Excerpted from True Grit and the Grace of God
by Steven D. Greydanus
National Catholic Register, Dec 29 2010
“There is no law west of St. Louis,” a popular saying had it over a century ago, “and no God west of Fort Smith.” It is a verdict one would be not at all surprised to find confirmed in a Coen brothers film set in the time and place in question—even if by then a semblance of law had come to Fort Smith in the person of reputed “hanging judge” Isaac Parker. In fact, one could easily imagine the Coens being drawn to such a setting precisely for those qualities of lawlessness and godlessness.
In 14-year-old Mattie Ross, though, the Coens have a protagonist whose adamantine sense of purpose defies both halves of that 19th-century aphorism. Arriving in Fort Smith to identify the body of her slain father, Mattie is single-minded in her determination to see justice done for her father’s murder. She has a good lawyer whose name she deploys to considerable effect, she knows the difference between malum prohibitum and malum in se, and she is confident that Providence is with her.
“My father would want me to be firm in the right, as he always was,” she resolves, quoting the 23rd psalm (“Yea, though I walk through the valley of the shadow of death…”). “The Author of all things watches over me,” she concludes, “and I have a good horse.” About the horse, she is unquestionably right. As for the Author of all things, squint though I may, I cannot see that even the Coens necessarily dissent. . . .
The Coens’ film is franker than its predecessor about the violence of the old West and of Portis’s book; it is also franker about the religiosity, from frequent scriptural references to a score shot through with hymnody (mostly “Leaning on the Everlasting Arms,” but also “What a Friend We Have in Jesus,” “The Glory-Land Way” and others). The film opens with an epigram from Proverbs (“The wicked flee when none pursueth”), and in the first-act public hanging one of the condemned men earnestly urges onlookers to “train up your children in the way that they should go” and avoid a similar fate. But the next condemned man is defiant—“I see men out there in that crowd worse than me”—and the thoughts of the third man, alas, are lost forever.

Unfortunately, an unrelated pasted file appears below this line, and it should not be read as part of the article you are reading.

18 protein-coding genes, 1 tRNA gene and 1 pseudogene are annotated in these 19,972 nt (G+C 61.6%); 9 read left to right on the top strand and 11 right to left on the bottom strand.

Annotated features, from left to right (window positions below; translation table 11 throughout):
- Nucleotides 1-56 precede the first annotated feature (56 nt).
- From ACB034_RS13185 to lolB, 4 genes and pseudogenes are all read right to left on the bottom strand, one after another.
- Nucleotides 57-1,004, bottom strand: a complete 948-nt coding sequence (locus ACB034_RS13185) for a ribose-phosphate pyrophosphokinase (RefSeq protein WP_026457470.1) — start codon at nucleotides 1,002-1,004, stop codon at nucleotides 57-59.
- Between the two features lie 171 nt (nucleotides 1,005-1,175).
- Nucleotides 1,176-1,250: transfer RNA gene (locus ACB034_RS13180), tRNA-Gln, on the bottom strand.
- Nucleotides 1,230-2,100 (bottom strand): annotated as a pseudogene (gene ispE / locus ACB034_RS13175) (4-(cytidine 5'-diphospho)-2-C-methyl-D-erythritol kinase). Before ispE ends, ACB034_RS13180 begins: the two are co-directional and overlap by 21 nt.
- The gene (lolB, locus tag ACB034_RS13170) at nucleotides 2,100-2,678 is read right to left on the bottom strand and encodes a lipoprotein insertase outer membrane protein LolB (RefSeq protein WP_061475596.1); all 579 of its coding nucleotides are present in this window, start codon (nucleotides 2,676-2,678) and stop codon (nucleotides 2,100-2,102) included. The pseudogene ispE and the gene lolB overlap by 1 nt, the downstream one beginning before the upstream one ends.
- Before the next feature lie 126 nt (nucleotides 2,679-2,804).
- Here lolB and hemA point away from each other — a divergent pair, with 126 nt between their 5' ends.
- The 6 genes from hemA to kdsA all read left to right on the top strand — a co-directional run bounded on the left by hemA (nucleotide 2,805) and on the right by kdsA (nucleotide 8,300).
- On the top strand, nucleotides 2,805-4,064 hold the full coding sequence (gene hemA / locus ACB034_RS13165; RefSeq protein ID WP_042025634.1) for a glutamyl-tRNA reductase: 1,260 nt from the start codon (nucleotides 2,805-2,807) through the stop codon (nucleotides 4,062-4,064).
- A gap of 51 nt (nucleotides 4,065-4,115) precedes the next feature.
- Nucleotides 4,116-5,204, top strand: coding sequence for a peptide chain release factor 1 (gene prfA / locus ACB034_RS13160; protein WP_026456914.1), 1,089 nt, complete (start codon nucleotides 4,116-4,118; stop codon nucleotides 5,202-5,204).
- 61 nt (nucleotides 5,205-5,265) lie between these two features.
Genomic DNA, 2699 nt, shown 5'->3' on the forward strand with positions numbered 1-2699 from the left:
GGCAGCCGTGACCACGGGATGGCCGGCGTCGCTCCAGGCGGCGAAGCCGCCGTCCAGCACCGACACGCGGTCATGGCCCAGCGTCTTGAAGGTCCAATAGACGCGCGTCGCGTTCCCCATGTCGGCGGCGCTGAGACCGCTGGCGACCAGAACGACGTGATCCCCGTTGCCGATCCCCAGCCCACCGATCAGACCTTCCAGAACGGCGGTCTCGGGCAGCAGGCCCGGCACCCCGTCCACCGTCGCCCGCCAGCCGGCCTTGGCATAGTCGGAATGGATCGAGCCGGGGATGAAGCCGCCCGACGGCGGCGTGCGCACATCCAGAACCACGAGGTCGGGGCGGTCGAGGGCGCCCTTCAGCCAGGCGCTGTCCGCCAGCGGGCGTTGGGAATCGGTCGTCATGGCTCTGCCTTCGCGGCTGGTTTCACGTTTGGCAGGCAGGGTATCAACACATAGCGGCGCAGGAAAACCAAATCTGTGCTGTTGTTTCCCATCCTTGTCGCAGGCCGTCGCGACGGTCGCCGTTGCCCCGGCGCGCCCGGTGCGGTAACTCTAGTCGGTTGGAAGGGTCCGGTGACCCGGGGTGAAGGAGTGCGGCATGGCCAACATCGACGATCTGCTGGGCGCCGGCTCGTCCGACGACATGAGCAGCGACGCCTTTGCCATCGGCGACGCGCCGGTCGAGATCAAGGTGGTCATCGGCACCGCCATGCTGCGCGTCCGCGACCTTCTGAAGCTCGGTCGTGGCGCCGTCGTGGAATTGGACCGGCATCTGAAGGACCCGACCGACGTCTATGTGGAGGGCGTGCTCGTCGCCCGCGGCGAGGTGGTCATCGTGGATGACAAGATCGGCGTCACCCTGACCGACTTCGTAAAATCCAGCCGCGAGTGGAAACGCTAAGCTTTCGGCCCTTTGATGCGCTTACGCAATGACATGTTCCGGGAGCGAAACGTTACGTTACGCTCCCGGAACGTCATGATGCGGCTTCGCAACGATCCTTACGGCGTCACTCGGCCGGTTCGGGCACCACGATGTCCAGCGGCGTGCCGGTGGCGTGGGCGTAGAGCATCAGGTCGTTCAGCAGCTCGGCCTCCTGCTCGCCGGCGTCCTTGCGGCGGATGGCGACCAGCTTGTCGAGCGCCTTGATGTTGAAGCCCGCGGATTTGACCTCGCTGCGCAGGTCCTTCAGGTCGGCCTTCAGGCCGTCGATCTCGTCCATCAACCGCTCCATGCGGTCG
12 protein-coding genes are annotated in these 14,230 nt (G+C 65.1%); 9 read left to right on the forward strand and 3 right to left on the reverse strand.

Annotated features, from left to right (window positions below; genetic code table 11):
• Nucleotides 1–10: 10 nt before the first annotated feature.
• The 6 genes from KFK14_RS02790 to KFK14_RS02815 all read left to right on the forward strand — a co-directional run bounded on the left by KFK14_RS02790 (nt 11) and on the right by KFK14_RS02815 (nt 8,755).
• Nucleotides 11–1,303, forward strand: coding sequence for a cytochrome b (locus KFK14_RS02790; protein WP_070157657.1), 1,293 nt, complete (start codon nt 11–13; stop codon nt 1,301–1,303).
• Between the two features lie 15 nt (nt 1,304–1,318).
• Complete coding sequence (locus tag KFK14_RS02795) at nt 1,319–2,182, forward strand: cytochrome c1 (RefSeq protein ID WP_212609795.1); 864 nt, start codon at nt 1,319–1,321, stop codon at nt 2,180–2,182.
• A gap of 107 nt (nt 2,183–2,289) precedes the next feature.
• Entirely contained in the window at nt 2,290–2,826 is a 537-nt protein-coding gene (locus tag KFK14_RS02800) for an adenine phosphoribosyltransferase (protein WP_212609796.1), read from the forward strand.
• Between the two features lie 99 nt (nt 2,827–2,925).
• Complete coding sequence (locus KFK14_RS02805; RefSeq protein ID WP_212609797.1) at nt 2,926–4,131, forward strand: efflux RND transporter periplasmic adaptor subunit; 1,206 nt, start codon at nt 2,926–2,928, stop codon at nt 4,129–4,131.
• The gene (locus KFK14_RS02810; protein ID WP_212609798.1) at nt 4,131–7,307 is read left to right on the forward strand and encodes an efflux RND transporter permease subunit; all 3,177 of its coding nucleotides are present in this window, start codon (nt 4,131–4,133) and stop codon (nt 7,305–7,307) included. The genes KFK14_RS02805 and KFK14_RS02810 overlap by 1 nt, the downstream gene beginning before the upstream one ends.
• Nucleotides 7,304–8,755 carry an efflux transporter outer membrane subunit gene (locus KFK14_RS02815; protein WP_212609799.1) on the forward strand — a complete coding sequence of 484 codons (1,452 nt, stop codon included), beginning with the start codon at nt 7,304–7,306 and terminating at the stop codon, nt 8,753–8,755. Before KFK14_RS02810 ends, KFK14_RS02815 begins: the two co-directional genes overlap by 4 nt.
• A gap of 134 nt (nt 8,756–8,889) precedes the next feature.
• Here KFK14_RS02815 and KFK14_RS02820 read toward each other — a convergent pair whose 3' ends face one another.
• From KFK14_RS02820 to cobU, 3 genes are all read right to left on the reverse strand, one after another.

Is there justice? Does the Author of all things see? In an opening monologue Mattie declares: “No doubt Chaney fancied himself scot-free, but he was wrong. You must pay for everything in this life, one way and another. There is nothing free, except the grace of God.” Chaney pays for his crime—and Mattie pays for her vengeance, in one and the same act. Significantly, the Coens depart from source here, and there is no mistaking the moral rigor of cause and effect in this reworking.
There is justice, but there is also grace, if we choose to see it, in the same scene, in a whispered two-word prayer and the pull of another trigger—an impossible shot that winds up saving two lives, including Mattie’s. And there is grace, too, in Rooster’s finest moment, in which he comes to the end of himself, and finds that there is more there than we might have thought.
Following Steven's review, reader Nick Milne posts a fascinating response to one or two details.
> ...and the thoughts of the third man, alas, are lost forever.
It’s odd, about that. I don’t recall what they did with it in the 1969 film (if the hanging scene was even included - if it was, I don’t remember it), but in the novel the Indian who is about to be hanged does not have his last words cut off as they are, so cruelly, in the Coens’ film. What happens is this:
“The Indian was next and he said, ‘I am ready. I have repented my sins and soon I will be in heaven with Christ my savior. Now I must die like a man.’ If you are like me you probably think of Indians as heathens. But I will ask you to recall the thief on the cross. He was never baptized and never even heard of a catechism and yet Christ himself promised him a place in heaven.”
Another note that doesn’t make it into either film comes shortly thereafter, though its exclusion makes more sense given that it’s just some narrative speculation on Mattie’s part rather than something that actually happens in the events being described. Of Judge Parker, she declares that:
“His manner was grave. On his deathbed he asked for a priest and became a Catholic. That was his wife’s religion. It was his own business and none of mine. If you had sentenced one hundred and sixty men to death and seen around eighty of them swing, then maybe at the last minute you would feel the need of some stronger medicine than the Methodists could make. It is something to think about.”
In any event, a good review of a great movie. I look forward to seeing it again soon, and, if possible, watching it back-to-back with The Night of the Hunter, to which film it makes a startlingly compelling companion piece.